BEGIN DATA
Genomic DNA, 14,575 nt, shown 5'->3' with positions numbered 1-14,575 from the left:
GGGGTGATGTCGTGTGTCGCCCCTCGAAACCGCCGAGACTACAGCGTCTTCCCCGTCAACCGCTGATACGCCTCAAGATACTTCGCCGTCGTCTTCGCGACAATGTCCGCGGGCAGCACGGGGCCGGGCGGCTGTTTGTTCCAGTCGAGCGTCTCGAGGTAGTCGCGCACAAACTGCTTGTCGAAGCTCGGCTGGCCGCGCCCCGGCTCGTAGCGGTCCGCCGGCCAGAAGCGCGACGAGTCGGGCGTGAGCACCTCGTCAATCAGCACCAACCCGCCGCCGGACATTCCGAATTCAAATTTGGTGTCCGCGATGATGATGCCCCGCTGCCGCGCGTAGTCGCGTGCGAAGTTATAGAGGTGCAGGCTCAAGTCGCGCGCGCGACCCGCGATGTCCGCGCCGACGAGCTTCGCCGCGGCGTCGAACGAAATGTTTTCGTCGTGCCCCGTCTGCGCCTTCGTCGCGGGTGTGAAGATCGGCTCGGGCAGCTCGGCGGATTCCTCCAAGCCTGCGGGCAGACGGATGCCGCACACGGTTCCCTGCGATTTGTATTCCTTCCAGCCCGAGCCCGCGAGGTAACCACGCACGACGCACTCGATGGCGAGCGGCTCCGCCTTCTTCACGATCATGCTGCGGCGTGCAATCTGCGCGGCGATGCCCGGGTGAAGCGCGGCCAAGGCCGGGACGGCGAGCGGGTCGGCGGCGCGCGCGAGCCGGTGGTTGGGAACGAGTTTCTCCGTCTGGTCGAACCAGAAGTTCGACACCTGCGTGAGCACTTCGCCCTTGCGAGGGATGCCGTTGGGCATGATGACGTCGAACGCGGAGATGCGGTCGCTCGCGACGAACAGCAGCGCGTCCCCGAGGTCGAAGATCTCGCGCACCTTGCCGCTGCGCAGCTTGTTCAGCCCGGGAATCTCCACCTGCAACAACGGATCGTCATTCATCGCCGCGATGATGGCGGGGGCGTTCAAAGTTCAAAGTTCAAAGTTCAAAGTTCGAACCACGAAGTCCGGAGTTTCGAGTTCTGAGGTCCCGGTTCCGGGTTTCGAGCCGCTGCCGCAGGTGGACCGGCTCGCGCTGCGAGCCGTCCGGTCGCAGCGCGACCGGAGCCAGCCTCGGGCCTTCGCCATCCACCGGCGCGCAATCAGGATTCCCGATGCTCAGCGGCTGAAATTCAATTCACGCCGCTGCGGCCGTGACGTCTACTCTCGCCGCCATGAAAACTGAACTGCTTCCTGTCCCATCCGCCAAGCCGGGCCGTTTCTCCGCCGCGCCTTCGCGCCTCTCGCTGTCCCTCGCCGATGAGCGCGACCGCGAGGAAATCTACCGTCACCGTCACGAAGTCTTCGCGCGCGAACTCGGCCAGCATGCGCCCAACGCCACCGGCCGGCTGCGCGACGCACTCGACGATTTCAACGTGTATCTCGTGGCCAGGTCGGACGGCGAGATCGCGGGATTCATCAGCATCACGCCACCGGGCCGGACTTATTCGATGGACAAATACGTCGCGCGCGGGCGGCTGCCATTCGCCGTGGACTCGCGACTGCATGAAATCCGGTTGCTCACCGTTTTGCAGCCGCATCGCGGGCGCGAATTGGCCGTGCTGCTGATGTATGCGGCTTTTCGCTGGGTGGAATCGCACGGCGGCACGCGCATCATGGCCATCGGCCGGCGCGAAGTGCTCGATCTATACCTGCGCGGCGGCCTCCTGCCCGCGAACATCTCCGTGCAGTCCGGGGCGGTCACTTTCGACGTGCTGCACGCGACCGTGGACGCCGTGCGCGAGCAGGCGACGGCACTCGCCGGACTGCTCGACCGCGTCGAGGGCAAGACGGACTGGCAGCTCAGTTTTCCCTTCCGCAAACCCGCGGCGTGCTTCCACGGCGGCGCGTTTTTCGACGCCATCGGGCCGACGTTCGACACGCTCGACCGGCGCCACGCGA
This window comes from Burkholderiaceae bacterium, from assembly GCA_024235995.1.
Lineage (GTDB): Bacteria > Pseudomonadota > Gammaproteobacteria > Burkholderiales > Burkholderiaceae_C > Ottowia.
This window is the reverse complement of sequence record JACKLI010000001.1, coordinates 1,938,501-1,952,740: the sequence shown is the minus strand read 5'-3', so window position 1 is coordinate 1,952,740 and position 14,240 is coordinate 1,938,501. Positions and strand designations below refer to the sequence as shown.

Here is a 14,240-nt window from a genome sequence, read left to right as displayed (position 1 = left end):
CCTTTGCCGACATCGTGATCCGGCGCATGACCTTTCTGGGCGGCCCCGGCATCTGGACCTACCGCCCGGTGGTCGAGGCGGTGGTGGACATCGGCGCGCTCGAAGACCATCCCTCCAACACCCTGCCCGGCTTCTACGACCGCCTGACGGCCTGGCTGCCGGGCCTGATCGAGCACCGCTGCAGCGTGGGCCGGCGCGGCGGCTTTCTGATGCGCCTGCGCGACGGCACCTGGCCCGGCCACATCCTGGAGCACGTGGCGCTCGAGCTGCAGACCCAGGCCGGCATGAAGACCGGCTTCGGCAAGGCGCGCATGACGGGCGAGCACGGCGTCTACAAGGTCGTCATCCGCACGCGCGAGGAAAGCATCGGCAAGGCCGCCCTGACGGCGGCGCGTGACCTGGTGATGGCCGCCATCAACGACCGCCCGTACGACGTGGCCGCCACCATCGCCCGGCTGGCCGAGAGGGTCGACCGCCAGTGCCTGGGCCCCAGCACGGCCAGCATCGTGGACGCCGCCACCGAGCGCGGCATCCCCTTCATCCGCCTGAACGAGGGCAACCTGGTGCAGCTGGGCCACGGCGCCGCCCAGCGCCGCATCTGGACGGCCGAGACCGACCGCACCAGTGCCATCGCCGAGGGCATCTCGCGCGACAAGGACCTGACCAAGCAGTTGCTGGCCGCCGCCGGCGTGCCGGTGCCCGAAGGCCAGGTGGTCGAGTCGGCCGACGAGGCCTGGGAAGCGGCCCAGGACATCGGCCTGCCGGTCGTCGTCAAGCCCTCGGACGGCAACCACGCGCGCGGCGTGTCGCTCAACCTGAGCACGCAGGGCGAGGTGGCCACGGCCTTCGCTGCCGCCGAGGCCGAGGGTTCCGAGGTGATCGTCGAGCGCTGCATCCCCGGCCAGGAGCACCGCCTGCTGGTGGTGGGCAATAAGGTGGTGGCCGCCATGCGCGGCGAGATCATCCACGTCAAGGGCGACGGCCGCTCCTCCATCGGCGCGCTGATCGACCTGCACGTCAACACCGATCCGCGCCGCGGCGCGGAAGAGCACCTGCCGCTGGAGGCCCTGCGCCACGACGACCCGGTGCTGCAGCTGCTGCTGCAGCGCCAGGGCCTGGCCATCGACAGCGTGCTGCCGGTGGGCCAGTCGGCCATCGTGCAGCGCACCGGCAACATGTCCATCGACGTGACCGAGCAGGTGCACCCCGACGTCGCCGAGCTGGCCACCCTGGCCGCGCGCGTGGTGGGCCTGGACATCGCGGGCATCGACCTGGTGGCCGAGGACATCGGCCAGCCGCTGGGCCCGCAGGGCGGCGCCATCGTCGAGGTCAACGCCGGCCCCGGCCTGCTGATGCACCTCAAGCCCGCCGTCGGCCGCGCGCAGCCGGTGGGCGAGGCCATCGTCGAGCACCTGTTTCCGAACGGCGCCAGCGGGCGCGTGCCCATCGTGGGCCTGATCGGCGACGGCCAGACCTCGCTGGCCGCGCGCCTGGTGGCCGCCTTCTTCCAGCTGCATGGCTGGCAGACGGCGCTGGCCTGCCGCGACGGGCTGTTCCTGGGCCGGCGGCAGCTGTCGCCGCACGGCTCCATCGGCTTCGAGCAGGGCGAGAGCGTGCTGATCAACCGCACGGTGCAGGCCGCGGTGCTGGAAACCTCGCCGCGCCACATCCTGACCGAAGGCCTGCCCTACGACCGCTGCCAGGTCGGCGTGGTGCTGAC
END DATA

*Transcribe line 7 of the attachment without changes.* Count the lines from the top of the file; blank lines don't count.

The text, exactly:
CCTTTGCCGACATCGTGATCCGGCGCATGACCTTTCTGGGCGGCCCCGGCATCTGGACCTACCGCCCGGTGGTCGAGGCGGTGGTGGACATCGGCGCGCTCGAAGACCATCCCTCCAACACCCTGCCCGGCTTCTACGACCGCCTGACGGCCTGGCTGCCGGGCCTGATCGAGCACCGCTGCAGCGTGGGCCGGCGCGGCGGCTTTCTGATGCGCCTGCGCGACGGCACCTGGCCCGGCCACATCCTGGAGCACGTGGCGCTCGAGCTGCAGACCCAGGCCGGCATGAAGACCGGCTTCGGCAAGGCGCGCATGACGGGCGAGCACGGCGTCTACAAGGTCGTCATCCGCACGCGCGAGGAAAGCATCGGCAAGGCCGCCCTGACGGCGGCGCGTGACCTGGTGATGGCCGCCATCAACGACCGCCCGTACGACGTGGCCGCCACCATCGCCCGGCTGGCCGAGAGGGTCGACCGCCAGTGCCTGGGCCCCAGCACGGCCAGCATCGTGGACGCCGCCACCGAGCGCGGCATCCCCTTCATCCGCCTGAACGAGGGCAACCTGGTGCAGCTGGGCCACGGCGCCGCCCAGCGCCGCATCTGGACGGCCGAGACCGACCGCACCAGTGCCATCGCCGAGGGCATCTCGCGCGACAAGGACCTGACCAAGCAGTTGCTGGCCGCCGCCGGCGTGCCGGTGCCCGAAGGCCAGGTGGTCGAGTCGGCCGACGAGGCCTGGGAAGCGGCCCAGGACATCGGCCTGCCGGTCGTCGTCAAGCCCTCGGACGGCAACCACGCGCGCGGCGTGTCGCTCAACCTGAGCACGCAGGGCGAGGTGGCCACGGCCTTCGCTGCCGCCGAGGCCGAGGGTTCCGAGGTGATCGTCGAGCGCTGCATCCCCGGCCAGGAGCACCGCCTGCTGGTGGTGGGCAATAAGGTGGTGGCCGCCATGCGCGGCGAGATCATCCACGTCAAGGGCGACGGCCGCTCCTCCATCGGCGCGCTGATCGACCTGCACGTCAACACCGATCCGCGCCGCGGCGCGGAAGAGCACCTGCCGCTGGAGGCCCTGCGCCACGACGACCCGGTGCTGCAGCTGCTGCTGCAGCGCCAGGGCCTGGCCATCGACAGCGTGCTGCCGGTGGGCCAGTCGGCCATCGTGCAGCGCACCGGCAACATGTCCATCGACGTGACCGAGCAGGTGCACCCCGACGTCGCCGAGCTGGCCACCCTGGCCGCGCGCGTGGTGGGCCTGGACATCGCGGGCATCGACCTGGTGGCCGAGGACATCGGCCAGCCGCTGGGCCCGCAGGGCGGCGCCATCGTCGAGGTCAACGCCGGCCCCGGCCTGCTGATGCACCTCAAGCCCGCCGTCGGCCGCGCGCAGCCGGTGGGCGAGGCCATCGTCGAGCACCTGTTTCCGAACGGCGCCAGCGGGCGCGTGCCCATCGTGGGCCTGATCGGCGACGGCCAGACCTCGCTGGCCGCGCGCCTGGTGGCCGCCTTCTTCCAGCTGCATGGCTGGCAGACGGCGCTGGCCTGCCGCGACGGGCTGTTCCTGGGCCGGCGGCAGCTGTCGCCGCACGGCTCCATCGGCTTCGAGCAGGGCGAGAGCGTGCTGATCAACCGCACGGTGCAGGCCGCGGTGCTGGAAACCTCGCCGCGCCACATCCTGACCGAAGGCCTGCCCTACGACCGCTGCCAGGTCGGCGTGGTGCTGAC